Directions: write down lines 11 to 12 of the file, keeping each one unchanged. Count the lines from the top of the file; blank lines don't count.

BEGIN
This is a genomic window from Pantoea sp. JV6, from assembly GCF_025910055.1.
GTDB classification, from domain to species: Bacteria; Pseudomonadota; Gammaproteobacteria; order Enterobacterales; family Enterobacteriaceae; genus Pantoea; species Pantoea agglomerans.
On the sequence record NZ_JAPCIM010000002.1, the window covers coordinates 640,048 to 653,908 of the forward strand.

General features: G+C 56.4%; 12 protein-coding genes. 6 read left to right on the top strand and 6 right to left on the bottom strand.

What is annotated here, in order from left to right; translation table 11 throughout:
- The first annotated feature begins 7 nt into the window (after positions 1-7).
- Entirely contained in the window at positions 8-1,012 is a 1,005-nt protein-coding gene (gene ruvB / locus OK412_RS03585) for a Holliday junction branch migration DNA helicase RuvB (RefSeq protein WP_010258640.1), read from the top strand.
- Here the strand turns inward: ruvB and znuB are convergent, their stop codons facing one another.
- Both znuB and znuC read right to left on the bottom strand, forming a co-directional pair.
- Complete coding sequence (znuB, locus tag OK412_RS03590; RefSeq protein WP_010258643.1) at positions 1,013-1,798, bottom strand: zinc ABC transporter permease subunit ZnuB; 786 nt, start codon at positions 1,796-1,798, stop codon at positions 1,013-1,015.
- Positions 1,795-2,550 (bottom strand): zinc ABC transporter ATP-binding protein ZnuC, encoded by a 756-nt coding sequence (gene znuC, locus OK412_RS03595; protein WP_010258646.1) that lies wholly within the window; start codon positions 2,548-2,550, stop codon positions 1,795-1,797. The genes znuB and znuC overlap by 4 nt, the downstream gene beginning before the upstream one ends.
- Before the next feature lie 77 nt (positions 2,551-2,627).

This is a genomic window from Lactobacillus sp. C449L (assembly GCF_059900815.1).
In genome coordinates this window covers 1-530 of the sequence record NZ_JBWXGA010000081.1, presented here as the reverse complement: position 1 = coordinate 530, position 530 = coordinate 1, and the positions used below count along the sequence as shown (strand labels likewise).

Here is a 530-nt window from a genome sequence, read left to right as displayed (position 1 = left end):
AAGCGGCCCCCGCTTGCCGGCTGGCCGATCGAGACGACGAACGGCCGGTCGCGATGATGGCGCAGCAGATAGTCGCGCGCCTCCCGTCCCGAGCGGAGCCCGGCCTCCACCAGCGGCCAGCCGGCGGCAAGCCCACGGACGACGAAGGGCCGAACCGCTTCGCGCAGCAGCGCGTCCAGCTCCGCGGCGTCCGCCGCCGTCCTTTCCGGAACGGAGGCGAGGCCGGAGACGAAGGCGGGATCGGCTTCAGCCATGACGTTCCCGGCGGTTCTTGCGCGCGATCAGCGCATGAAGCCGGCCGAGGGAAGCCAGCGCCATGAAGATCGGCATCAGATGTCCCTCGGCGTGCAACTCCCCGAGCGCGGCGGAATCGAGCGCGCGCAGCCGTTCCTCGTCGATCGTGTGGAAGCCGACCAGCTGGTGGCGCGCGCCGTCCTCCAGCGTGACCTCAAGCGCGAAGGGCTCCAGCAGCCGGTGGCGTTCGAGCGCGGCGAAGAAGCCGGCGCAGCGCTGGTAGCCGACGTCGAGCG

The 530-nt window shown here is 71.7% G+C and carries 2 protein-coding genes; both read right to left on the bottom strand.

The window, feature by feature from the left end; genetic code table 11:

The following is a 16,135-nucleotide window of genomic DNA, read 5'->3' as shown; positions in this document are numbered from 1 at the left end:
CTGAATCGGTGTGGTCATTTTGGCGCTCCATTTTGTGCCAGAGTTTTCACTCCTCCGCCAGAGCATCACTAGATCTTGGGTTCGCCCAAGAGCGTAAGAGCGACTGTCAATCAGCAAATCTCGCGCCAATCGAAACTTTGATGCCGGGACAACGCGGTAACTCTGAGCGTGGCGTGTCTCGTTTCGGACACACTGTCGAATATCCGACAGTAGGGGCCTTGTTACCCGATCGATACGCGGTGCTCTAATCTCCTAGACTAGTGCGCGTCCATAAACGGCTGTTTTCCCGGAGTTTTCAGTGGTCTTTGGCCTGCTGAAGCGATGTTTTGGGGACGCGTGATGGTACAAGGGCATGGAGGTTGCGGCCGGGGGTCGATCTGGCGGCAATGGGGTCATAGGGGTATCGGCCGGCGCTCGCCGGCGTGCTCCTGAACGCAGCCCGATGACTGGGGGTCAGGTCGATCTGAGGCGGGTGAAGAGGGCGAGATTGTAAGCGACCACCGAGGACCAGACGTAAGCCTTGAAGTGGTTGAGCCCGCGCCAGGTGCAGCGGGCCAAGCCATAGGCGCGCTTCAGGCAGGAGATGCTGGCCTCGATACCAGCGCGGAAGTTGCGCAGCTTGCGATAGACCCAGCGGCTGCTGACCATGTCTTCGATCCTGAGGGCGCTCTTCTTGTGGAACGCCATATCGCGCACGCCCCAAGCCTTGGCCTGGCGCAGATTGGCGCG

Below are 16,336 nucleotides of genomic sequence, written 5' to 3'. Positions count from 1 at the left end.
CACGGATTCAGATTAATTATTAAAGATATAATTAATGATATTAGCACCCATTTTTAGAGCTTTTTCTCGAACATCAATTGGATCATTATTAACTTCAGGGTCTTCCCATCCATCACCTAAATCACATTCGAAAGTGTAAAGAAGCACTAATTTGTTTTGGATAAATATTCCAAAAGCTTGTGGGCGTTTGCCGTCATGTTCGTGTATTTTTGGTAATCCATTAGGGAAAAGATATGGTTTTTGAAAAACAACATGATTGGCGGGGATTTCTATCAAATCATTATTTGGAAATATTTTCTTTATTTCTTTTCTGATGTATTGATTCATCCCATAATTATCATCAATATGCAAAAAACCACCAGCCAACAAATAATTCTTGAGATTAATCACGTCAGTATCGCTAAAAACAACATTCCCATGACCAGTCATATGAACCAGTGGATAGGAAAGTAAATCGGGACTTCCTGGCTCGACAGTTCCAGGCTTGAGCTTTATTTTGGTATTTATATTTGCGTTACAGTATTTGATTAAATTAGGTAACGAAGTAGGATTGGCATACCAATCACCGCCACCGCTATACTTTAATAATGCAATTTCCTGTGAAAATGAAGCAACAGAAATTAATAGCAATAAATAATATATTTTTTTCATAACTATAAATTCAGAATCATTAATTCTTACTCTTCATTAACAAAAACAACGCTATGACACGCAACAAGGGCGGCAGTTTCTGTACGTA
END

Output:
- Positions 1,795-2,550 (bottom strand): zinc ABC transporter ATP-binding protein ZnuC, encoded by a 756-nt coding sequence (gene znuC, locus OK412_RS03595; protein WP_010258646.1) that lies wholly within the window; start codon positions 2,548-2,550, stop codon positions 1,795-1,797. The genes znuB and znuC overlap by 4 nt, the downstream gene beginning before the upstream one ends.
- Before the next feature lie 77 nt (positions 2,551-2,627).